Today in “Asked and Answered” (Drug War Edition)

Via the WSJHave We Lost the War on Drugs?

Answer:  Yes, we have lost (and badly).

Of course, the entire notion of a “war” in this case was misplaced (to understate the matter by quite a bit) because there is no way to win, if winning is supposed to look anything at all like a halt to drug use (or even a substantial diminution thereof).

It is only a “win” if the goal was to increase the prison populations and to increase violence and organized crime in Colombia, Mexico, Central America, and the Caribbean.  Or if one’s goal was to continually break drug seizure records (’cause we are constantly breaking those).  Also:  the wholly thing is winning! if one likes spending billions upon billions of dollars to achieve all of these outcomes.

One place to start, if we ever do decide to start to rationalize our drug policies, is to recognize that the utter elimination of drug abuse is impossible and therefore, any policy goals have to take that fact into consideration before defining “success.”

FILED UNDER: US Politics, , , , , , ,
Steven L. Taylor
About Steven L. Taylor
Steven L. Taylor is a Professor of Political Science and a College of Arts and Sciences Dean. His main areas of expertise include parties, elections, and the institutional design of democracies. His most recent book is the co-authored A Different Democracy: American Government in a 31-Country Perspective. He earned his Ph.D. from the University of Texas and his BA from the University of California, Irvine. He has been blogging since 2003 (originally at the now defunct Poliblog). Follow Steven on Twitter


  1. Dave A says:

    Steven, how large do you think the impact of for-profit prisons is on the continuation of these policies?

  2. @Dave A: A good question, but I have no informed position on it. I will say that I am not in favor of for-profit prisons

  3. Nick says:

    I’ve worked in the treatment field, on and off, for almost 30 years. I’m currently the manager of a 24 bed housing facility for men in recovery. I live in a major metropolitan city. My clients have been the urban poor–addicted to alcohol, crack, meth, heroin, and the occasional pill addict. Our city is a leader in the trreatment field. We actually have ‘wet houses’ where we store chronic alcoholics on the public dime, and let them drink themselves to death. It’s a cheaper alternative than constantly putting them in jail or detox. Frankly, it’s the model we should be using with addicts, to minimize their negative impact on society.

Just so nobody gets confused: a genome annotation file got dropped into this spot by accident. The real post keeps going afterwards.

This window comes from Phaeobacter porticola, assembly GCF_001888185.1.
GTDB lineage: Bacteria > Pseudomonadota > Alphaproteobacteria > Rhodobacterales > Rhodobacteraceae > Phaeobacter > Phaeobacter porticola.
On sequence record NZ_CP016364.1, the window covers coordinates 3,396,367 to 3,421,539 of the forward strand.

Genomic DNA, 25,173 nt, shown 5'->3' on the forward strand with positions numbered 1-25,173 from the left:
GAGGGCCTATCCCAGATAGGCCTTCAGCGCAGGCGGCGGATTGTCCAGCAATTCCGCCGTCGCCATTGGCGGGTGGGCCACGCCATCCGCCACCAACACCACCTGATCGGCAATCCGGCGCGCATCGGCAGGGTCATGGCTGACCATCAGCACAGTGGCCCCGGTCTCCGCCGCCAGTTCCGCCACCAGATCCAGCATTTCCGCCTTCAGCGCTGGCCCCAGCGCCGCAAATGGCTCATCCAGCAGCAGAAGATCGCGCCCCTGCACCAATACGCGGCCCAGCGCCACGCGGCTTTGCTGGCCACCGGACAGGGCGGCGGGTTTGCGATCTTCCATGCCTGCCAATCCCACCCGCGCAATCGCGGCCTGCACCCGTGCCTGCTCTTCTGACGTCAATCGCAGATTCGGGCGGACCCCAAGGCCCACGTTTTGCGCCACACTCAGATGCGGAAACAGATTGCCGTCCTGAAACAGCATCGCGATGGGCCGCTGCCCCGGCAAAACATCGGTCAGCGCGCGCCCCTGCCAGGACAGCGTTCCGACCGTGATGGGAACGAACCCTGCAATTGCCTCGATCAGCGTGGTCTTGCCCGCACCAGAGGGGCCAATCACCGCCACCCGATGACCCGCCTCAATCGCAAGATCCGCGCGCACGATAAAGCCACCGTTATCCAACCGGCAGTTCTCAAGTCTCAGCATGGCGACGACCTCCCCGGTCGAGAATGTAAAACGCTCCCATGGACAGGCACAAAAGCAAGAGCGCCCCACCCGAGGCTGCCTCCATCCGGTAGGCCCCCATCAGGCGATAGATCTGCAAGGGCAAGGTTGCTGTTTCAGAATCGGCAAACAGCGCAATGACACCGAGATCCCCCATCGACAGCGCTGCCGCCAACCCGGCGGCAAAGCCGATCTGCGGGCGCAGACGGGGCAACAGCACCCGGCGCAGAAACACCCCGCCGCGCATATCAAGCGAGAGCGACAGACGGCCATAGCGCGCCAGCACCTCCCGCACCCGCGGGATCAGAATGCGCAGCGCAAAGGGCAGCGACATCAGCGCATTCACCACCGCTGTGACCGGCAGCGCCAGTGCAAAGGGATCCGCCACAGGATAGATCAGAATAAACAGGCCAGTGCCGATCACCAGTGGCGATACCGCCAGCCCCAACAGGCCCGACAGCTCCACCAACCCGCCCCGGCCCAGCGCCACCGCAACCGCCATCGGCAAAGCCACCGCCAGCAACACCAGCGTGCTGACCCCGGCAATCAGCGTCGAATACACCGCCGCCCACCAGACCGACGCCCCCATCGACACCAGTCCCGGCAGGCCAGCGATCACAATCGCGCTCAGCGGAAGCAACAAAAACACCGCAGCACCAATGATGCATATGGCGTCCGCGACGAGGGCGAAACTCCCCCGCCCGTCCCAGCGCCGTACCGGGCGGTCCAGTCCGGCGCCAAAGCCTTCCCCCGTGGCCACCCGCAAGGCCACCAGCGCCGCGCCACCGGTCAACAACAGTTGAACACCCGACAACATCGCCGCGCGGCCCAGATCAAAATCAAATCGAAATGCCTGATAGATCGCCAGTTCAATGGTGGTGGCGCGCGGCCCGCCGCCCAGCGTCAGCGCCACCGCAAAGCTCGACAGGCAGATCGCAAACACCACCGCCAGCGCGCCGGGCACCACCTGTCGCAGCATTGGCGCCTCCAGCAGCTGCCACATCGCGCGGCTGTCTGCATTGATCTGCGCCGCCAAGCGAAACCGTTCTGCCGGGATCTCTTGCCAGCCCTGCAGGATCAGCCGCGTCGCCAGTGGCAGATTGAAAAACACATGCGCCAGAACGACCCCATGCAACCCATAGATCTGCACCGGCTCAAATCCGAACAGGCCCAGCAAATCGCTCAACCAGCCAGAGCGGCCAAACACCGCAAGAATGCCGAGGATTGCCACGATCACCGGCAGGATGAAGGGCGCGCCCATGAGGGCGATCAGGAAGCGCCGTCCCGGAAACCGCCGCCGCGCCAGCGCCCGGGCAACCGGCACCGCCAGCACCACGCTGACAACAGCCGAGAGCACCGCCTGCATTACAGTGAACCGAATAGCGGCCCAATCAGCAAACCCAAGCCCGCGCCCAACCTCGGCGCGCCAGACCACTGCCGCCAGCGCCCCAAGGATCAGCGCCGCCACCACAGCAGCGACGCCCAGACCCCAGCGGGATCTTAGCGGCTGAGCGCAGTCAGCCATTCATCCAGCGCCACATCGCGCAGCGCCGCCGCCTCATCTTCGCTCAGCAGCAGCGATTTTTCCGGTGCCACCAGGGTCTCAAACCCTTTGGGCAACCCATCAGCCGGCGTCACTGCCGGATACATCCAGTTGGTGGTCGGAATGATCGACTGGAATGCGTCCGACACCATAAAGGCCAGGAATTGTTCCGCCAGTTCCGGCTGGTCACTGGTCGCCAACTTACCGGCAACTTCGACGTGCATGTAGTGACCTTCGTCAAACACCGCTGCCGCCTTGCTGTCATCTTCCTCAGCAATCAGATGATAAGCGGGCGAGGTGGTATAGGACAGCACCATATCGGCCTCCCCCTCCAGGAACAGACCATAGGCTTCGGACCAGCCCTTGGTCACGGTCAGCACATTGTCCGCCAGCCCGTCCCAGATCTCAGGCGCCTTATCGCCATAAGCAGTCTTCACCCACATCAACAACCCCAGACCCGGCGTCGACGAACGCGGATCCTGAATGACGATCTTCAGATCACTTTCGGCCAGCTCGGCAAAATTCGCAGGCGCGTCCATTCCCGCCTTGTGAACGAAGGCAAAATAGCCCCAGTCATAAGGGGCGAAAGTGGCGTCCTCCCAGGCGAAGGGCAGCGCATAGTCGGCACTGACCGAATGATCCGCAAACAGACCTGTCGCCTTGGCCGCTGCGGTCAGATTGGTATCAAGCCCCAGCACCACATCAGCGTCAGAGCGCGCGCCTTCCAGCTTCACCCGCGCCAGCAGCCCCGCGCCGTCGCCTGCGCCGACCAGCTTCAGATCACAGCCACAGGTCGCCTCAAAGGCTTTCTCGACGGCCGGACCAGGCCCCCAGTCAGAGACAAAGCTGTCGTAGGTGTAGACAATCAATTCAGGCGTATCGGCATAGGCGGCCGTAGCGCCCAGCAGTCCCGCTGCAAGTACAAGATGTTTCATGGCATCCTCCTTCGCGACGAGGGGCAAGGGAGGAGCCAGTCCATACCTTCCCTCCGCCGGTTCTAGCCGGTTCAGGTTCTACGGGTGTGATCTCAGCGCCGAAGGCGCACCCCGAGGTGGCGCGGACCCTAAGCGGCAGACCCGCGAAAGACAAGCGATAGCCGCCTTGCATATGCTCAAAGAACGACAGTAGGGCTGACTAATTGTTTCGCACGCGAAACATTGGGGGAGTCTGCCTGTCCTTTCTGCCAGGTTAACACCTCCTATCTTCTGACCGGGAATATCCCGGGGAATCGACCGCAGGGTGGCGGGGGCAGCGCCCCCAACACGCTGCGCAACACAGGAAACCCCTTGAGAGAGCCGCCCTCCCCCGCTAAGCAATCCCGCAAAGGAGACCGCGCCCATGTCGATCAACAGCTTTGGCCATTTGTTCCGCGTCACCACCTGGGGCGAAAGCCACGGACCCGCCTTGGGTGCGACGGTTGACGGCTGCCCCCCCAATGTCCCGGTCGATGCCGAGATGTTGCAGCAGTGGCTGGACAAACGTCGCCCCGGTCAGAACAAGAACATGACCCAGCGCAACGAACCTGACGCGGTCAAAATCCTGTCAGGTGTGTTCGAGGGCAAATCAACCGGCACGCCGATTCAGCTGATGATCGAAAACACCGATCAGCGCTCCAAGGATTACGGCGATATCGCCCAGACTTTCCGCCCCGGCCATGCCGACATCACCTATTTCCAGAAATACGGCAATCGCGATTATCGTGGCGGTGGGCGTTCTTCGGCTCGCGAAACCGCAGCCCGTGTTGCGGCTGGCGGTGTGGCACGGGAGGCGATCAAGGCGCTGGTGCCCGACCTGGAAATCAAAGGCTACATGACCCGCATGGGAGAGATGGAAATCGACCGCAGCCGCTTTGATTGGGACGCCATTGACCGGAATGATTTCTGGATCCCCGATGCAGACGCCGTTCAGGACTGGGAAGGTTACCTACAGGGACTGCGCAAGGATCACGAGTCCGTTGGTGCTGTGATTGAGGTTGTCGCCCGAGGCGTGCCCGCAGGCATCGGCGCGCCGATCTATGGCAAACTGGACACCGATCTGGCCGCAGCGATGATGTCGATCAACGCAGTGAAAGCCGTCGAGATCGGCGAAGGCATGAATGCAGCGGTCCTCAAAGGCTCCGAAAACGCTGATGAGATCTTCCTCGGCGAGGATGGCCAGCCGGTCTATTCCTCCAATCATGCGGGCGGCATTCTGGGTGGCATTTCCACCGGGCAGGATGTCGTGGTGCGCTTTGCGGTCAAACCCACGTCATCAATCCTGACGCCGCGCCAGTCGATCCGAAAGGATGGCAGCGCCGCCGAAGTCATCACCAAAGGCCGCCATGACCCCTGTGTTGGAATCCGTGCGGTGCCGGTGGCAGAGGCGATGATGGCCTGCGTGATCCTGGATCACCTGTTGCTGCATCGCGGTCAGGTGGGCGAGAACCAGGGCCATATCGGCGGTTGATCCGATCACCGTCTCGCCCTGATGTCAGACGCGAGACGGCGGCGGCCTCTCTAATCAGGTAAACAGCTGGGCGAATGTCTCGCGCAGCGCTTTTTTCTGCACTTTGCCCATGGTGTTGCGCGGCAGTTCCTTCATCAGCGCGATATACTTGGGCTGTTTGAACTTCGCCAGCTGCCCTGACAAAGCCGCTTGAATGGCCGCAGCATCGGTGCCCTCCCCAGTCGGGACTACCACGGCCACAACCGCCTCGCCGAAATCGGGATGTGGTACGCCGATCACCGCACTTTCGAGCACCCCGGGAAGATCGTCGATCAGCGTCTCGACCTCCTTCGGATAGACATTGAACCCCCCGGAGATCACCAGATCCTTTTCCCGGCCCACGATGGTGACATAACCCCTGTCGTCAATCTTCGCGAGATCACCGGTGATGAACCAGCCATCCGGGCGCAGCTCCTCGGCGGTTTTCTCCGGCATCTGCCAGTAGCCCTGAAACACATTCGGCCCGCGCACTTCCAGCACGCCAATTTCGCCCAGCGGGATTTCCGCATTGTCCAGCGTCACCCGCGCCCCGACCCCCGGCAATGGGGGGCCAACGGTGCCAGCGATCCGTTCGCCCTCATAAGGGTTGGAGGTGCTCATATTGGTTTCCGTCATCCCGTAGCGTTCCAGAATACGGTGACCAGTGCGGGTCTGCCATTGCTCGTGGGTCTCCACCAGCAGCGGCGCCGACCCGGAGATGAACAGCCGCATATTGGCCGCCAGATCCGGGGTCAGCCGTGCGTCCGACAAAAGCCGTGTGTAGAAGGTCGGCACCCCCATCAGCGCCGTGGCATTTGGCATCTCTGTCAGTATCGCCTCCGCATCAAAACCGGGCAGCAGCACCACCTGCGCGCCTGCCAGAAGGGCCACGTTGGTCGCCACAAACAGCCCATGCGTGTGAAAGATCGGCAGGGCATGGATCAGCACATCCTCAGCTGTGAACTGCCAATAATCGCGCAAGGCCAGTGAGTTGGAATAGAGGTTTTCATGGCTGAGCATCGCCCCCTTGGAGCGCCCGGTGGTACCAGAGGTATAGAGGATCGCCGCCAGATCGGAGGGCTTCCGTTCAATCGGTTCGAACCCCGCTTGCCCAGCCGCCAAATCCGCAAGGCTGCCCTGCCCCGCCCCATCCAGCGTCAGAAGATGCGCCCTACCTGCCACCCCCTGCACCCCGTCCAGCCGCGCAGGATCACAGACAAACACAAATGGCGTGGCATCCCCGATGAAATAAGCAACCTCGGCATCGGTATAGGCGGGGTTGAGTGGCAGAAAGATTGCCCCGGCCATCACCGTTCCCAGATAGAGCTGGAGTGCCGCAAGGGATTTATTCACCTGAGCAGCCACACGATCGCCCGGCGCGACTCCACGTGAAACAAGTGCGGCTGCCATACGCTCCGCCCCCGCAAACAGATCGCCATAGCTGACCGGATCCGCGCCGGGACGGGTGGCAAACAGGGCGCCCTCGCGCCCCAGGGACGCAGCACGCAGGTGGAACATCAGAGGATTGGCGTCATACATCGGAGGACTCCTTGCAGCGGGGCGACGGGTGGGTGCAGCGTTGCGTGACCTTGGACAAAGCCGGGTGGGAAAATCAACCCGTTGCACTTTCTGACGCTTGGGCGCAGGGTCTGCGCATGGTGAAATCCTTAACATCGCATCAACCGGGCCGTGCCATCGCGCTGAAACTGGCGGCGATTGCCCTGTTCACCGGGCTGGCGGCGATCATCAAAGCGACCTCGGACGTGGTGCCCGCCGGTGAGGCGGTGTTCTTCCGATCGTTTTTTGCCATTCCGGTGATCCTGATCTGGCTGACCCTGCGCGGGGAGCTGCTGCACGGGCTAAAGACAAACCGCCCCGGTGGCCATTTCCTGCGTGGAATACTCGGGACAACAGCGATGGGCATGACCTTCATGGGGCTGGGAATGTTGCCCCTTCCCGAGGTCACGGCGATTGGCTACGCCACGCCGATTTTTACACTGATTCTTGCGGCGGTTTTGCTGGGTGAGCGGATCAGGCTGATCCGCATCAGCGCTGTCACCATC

The treatment field has been flooded with drug court referrals–people who are sent to treatment in lieu of jail time. They generally lack the motivation necessary to develop long periods of abstinence. Our prisons are populated with people who are either addicts (60% by some studies), or people who were under the influence when they committed their crime (80%).

    For profit facilities make their profits by squeezing their services–it’s a damned shame.

    Long term recovery appears to happen rarely. AA claims 2.5 million worldwide. The general estimate is that at least 10 percent of a population is either addicted or has a problem with alcohol or other drugs. Than means there are roughly 25 million addicts in the U.S. alone. And of the 2.5 million claimed by AA, many of them are 30, 60, 90 days sober, and back out to relapse. Hazeldon, among the leaders in treatment, used to claim a 1 year sobriety rate of 50%–and they were getting the cream–people who still had the resources like insurance to afford to get in their doors. Many addicts are impoverished in every way imaginable.